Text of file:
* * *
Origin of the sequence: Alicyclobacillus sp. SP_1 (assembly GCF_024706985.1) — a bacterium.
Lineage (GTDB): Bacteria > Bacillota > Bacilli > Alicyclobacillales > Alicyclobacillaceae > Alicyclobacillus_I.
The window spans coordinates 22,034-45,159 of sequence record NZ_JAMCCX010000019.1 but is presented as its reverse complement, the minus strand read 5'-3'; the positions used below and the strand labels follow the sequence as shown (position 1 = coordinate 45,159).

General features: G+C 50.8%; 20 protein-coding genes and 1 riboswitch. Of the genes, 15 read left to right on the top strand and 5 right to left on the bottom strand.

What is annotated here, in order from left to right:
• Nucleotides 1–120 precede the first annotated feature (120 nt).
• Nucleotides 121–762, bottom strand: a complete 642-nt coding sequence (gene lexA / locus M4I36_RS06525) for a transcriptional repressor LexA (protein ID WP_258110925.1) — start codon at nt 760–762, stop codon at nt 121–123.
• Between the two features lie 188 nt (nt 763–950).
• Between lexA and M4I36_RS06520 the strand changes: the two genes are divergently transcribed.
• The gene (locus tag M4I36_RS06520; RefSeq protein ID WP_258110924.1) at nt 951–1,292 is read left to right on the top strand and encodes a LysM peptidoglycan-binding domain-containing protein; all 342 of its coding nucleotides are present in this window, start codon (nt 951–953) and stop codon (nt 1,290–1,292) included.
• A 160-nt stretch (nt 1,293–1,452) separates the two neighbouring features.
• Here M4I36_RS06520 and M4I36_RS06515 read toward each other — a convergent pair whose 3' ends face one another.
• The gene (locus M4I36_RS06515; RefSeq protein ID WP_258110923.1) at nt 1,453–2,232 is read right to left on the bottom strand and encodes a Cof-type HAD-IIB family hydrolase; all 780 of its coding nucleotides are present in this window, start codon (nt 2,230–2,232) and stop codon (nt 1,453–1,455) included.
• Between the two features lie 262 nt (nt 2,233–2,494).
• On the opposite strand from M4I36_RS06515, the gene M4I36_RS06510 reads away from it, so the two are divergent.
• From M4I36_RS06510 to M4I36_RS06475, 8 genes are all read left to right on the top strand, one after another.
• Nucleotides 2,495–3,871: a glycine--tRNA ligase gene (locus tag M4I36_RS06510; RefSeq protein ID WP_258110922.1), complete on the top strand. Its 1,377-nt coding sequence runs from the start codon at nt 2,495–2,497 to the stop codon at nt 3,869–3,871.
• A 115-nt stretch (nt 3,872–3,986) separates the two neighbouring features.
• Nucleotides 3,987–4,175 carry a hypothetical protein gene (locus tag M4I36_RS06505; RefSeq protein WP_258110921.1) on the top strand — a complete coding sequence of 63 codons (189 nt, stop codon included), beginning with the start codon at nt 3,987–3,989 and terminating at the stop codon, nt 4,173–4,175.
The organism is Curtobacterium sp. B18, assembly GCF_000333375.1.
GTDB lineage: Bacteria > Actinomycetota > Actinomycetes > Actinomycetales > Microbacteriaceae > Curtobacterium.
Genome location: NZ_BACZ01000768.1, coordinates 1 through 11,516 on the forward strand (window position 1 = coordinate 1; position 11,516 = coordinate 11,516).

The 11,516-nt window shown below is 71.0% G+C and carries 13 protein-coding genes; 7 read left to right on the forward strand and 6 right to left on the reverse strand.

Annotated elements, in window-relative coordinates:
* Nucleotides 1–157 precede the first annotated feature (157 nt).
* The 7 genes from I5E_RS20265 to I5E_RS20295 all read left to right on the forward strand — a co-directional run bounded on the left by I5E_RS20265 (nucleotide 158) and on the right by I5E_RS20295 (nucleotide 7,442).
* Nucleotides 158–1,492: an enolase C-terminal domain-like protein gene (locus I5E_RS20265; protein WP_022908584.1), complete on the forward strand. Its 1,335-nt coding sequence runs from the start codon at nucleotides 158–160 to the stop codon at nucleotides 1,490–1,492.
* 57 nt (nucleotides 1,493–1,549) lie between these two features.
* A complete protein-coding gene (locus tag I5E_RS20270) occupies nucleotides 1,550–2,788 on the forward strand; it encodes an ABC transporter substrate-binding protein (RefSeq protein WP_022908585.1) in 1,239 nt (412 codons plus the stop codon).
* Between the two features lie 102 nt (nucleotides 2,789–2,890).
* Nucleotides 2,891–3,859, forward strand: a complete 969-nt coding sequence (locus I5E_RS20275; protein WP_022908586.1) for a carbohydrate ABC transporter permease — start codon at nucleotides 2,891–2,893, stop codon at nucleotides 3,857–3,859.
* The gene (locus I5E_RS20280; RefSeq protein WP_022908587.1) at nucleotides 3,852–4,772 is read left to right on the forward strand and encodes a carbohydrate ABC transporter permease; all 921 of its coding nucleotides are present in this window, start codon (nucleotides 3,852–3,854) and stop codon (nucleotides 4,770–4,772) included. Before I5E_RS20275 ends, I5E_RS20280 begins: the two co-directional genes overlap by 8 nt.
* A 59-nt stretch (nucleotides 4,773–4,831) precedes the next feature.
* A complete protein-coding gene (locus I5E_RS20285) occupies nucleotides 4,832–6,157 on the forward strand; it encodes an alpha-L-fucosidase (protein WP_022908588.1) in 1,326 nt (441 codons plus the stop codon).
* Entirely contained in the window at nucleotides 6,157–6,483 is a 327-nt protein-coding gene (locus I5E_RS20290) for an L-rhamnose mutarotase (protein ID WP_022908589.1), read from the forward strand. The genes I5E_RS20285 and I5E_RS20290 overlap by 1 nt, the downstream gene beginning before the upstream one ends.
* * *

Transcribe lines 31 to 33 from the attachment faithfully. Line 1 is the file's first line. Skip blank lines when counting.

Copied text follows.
* Nucleotides 2,891–3,859, forward strand: a complete 969-nt coding sequence (locus I5E_RS20275; protein WP_022908586.1) for a carbohydrate ABC transporter permease — start codon at nucleotides 2,891–2,893, stop codon at nucleotides 3,857–3,859.
* The gene (locus I5E_RS20280; RefSeq protein WP_022908587.1) at nucleotides 3,852–4,772 is read left to right on the forward strand and encodes a carbohydrate ABC transporter permease; all 921 of its coding nucleotides are present in this window, start codon (nucleotides 3,852–3,854) and stop codon (nucleotides 4,770–4,772) included. Before I5E_RS20275 ends, I5E_RS20280 begins: the two co-directional genes overlap by 8 nt.
* A 59-nt stretch (nucleotides 4,773–4,831) precedes the next feature.